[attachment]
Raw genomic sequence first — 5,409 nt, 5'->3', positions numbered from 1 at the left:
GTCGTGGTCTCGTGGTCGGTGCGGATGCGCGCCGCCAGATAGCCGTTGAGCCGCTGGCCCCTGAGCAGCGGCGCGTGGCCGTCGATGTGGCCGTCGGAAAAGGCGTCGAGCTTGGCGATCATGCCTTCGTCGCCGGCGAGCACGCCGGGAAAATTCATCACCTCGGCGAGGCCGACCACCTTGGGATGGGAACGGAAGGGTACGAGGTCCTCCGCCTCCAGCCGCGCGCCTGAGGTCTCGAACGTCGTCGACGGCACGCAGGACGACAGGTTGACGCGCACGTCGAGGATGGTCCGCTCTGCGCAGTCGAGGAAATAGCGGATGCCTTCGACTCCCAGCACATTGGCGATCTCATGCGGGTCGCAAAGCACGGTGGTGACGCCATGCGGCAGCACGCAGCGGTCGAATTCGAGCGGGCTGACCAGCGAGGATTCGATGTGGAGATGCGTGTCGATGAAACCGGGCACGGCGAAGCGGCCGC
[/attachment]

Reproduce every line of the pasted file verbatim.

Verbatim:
Raw genomic sequence first — 5,409 nt, 5'->3', positions numbered from 1 at the left:
GTCGTGGTCTCGTGGTCGGTGCGGATGCGCGCCGCCAGATAGCCGTTGAGCCGCTGGCCCCTGAGCAGCGGCGCGTGGCCGTCGATGTGGCCGTCGGAAAAGGCGTCGAGCTTGGCGATCATGCCTTCGTCGCCGGCGAGCACGCCGGGAAAATTCATCACCTCGGCGAGGCCGACCACCTTGGGATGGGAACGGAAGGGTACGAGGTCCTCCGCCTCCAGCCGCGCGCCTGAGGTCTCGAACGTCGTCGACGGCACGCAGGACGACAGGTTGACGCGCACGTCGAGGATGGTCCGCTCTGCGCAGTCGAGGAAATAGCGGATGCCTTCGACTCCCAGCACATTGGCGATCTCATGCGGGTCGCAAAGCACGGTGGTGACGCCATGCGGCAGCACGCAGCGGTCGAATTCGAGCGGGCTGACCAGCGAGGATTCGATGTGGAGATGCGTGTCGATGAAACCGGGCACGGCGAAGCGGCCGC